South African schools will teach Swahili alongside other non-African languages such as Mandarin, French and German. Proponents hope it may one day become a lingua franca for the African continent. Thuso Khumalo of Deutsche Welle reports.
One of Africa’s most widely recognized languages, Swahili — also known as Kiswahili — will soon be taught in South African classrooms, in a move which hopes to promote greater social cohesion among Africans, as well as offer more opportunities to Swahili-speakers from East African countries.
The South African Minister of Basic Education, Angie Motshekga, made the announcement in September. “There are currently 15 non-official languages listed in the national curriculum statement as optional subjects,” she told Sowetan Live, “These include French, German and Mandarin. There is unfortunately no African language in the list.”
Until now, that is. Swahili — like Zulu and many other South African languages — is an agglutinating language and shares many similar features in terms of word formation and grammatical structure. The exact number of Swahili speakers is unknown, but it is often accepted as one of the most widely spoken languages in Africa and is recognized as an official language in Kenya, Rwanda, the Democratic Republic of Congo (DRC), Uganda and Tanzania.
Africa’s new lingua franca?
Those who support the move hope Swahili will gain further ground on the continent and even become a new lingua franca for Africans.
South African politician and leader of the Economic Freedom Fighters (EFF), Julius Malema, recently called for Swahili to become Africa’s common language. Though the reaction to his comments was mixed, many seemed to agree with his message.
“Swahili has the power to expand to countries that never spoke it and it has the power to bring Africans together,” Malema said. “It is also one of the official languages of the African Union. We are confident that the teaching of Swahili in South African schools will help to promote social cohesion with our fellow Africans.”
But with the roll-out date set for 2020, Motshekga warns that the plan will not come easy — or cheap.
“It’s going to require a number of things to be put in place, the time allocation to curriculum, the resourcing — but also mainly the training,” she said.
Fostering better understanding
So what do Swahili speakers think? Unsurprisingly, many are excited at the prospect of their language spreading further across the continent.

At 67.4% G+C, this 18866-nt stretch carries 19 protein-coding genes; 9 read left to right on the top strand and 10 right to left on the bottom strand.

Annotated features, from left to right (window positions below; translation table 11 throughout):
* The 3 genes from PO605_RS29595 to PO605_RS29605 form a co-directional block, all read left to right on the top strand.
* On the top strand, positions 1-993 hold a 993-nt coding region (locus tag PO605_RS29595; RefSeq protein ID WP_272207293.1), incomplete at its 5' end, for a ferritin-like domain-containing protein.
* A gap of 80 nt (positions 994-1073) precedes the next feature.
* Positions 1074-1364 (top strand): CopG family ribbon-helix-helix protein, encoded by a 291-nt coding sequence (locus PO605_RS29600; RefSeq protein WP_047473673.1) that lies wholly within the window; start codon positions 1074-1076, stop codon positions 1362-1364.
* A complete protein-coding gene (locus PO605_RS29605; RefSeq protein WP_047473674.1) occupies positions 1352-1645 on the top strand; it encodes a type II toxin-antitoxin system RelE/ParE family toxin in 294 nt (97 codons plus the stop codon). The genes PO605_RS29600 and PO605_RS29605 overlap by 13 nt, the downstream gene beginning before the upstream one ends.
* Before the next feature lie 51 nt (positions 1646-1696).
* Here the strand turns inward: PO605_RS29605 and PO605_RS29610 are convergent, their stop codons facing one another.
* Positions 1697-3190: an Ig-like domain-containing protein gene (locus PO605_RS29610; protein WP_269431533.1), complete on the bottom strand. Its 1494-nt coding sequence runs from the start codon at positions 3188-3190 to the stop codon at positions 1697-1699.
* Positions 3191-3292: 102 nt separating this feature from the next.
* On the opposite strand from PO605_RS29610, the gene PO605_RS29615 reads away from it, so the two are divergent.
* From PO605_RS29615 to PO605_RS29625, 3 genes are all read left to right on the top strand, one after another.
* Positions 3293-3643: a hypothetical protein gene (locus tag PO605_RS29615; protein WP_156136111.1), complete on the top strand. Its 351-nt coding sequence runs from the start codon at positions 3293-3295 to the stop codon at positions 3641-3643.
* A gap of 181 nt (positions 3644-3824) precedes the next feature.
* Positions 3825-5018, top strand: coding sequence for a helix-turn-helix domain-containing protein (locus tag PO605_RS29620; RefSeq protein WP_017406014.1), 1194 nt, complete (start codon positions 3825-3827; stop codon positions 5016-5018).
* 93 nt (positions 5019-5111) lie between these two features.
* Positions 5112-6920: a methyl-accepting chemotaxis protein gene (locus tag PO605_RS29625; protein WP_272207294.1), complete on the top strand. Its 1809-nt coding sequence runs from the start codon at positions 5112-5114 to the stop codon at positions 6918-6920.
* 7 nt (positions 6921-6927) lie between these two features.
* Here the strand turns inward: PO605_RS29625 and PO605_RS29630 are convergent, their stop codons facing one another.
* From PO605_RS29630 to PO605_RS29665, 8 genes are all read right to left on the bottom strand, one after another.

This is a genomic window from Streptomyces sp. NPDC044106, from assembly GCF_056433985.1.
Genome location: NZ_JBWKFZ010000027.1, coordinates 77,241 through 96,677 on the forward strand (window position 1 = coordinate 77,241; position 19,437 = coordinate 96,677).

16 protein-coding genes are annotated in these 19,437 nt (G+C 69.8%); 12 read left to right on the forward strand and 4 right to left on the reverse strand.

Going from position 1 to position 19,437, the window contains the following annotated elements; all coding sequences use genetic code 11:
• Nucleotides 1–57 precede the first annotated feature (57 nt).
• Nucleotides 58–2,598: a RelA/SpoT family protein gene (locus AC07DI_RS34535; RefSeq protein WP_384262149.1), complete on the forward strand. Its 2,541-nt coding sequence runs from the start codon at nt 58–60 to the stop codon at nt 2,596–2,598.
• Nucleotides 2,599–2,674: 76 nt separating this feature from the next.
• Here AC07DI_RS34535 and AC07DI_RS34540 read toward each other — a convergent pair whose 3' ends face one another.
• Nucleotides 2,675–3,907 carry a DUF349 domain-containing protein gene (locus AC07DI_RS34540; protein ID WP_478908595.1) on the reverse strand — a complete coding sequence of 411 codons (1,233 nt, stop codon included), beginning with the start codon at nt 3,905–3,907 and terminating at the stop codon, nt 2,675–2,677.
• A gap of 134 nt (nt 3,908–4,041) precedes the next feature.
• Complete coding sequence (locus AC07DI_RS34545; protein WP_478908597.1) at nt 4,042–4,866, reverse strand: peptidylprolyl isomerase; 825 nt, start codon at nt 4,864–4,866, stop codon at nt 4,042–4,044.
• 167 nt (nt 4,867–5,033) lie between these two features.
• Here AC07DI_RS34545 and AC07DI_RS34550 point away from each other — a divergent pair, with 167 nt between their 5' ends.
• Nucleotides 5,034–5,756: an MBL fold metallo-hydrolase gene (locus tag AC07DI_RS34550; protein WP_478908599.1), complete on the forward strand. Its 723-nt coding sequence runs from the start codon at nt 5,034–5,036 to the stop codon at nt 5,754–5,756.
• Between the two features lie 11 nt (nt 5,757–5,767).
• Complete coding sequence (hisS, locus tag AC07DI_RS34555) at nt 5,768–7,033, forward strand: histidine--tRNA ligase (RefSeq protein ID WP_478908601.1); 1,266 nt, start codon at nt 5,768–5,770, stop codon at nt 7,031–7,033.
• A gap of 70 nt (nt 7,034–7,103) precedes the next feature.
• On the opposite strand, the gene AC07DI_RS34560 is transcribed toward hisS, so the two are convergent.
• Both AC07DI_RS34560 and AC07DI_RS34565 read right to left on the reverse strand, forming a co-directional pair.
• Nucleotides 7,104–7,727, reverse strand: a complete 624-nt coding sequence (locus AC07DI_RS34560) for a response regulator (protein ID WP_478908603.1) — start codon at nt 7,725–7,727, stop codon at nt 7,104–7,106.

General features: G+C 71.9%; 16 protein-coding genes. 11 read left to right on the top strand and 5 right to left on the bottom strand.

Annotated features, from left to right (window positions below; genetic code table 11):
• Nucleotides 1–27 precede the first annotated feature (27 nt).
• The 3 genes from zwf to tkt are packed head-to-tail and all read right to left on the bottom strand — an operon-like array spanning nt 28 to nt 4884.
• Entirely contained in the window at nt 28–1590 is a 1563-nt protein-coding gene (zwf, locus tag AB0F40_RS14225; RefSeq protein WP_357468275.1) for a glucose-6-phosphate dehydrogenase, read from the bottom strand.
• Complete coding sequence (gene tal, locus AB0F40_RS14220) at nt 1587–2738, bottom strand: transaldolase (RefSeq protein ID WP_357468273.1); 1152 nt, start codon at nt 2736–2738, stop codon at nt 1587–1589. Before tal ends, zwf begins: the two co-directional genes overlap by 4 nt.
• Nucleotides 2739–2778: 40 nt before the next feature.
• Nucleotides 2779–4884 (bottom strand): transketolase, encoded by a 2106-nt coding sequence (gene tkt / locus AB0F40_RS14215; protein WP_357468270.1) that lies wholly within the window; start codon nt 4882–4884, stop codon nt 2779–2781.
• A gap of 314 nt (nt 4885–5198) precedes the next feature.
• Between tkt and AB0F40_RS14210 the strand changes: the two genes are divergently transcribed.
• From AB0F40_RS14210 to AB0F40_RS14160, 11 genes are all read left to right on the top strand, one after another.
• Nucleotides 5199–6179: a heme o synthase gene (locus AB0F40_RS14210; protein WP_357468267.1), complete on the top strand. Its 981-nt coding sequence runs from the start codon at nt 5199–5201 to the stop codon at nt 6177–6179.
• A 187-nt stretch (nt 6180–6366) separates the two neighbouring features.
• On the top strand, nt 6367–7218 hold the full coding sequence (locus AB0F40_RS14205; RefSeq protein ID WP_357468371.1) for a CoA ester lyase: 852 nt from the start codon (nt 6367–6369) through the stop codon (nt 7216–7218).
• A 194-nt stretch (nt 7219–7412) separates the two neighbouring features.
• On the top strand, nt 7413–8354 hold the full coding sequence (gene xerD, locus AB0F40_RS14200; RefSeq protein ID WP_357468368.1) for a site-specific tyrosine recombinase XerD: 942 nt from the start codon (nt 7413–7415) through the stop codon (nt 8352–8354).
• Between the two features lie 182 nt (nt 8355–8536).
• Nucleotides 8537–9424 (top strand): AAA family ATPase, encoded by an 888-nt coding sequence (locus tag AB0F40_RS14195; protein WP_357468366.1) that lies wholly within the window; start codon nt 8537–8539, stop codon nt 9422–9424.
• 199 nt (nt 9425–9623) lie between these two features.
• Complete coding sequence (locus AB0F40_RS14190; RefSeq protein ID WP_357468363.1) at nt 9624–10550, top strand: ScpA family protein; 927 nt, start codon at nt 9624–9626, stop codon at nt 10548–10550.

“We are really happy that South Africa is actually taking Swahili as a language and introducing it in schools,” Laurent Daphne, a 25-year-old student from the DRC told DW. “We hope this will allow us to talk to lots of people from lots of different countries and share more things with them in the future.”
Sanelisiwe Ngidi, a young South African, isn’t worried that it will pose a threat to other languages, jobs or the culture of South Africans.
“I’m happy because it would not just teach us the language, but it would also teach us the culture and [help us] understand [Swahili speakers] better, understand why they are here, understand what they are about,” he told DW.
A useless investment?
But not everyone thinks introducing Swahili to South African classrooms is a good idea. Peter Siyanweo is currently unemployed, and believes the government should be spending its money elsewhere if it wants to help the young generation.
“People are running around the streets with no jobs,” he told DW. “People are sitting on the corners with no jobs. Now they want to invest in useless stuff.”
But Sipho Mutema, a teacher and principal at the Christians’ Institute of Learning in Hilbrow, Johannesburg, thinks an increase in the number of Kiswahili speakers could be very useful in the long run and help combat the increase in xenophobic violence across South Africa.
“I think it will bring [a sense of] togetherness, African-ness,” he told DW. “South Africa is known as a diverse country with a lot of languages, a lot of people, a lot of colors.”
Benoit Nzokizwa, a researcher and doctorate student from Burundi, says there is no better language than Kiswahili to bridge the growing social divide in South Africa.
“I’m speaking Swahili, but when I speak Swahili sometimes a Zulu speaker can pick up a word, or a Tswana speaker can pick up a word,” she told DW. “It means Swahili is like many African languages which have been put together, so it is very easy to learn.”